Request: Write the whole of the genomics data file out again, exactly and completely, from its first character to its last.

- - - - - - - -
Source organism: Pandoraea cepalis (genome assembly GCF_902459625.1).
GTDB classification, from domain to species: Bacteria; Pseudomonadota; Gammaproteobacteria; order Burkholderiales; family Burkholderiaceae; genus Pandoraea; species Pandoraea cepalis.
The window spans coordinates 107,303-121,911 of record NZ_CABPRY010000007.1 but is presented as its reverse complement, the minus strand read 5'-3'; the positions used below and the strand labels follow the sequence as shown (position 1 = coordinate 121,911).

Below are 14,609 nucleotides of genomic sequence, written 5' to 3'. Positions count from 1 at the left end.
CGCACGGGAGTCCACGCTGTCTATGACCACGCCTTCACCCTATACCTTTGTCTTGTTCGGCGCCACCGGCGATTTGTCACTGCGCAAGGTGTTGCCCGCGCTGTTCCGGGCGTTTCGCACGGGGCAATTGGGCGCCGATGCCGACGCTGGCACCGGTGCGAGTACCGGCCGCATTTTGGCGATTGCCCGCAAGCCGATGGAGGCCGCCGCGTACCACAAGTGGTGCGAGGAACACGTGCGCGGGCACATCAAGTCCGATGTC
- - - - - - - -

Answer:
Source organism: Pandoraea cepalis (genome assembly GCF_902459625.1).
GTDB classification, from domain to species: Bacteria; Pseudomonadota; Gammaproteobacteria; order Burkholderiales; family Burkholderiaceae; genus Pandoraea; species Pandoraea cepalis.
The window spans coordinates 107,303-121,911 of record NZ_CABPRY010000007.1 but is presented as its reverse complement, the minus strand read 5'-3'; the positions used below and the strand labels follow the sequence as shown (position 1 = coordinate 121,911).

Below are 14,609 nucleotides of genomic sequence, written 5' to 3'. Positions count from 1 at the left end.
CGCACGGGAGTCCACGCTGTCTATGACCACGCCTTCACCCTATACCTTTGTCTTGTTCGGCGCCACCGGCGATTTGTCACTGCGCAAGGTGTTGCCCGCGCTGTTCCGGGCGTTTCGCACGGGGCAATTGGGCGCCGATGCCGACGCTGGCACCGGTGCGAGTACCGGCCGCATTTTGGCGATTGCCCGCAAGCCGATGGAGGCCGCCGCGTACCACAAGTGGTGCGAGGAACACGTGCGCGGGCACATCAAGTCCGATGTC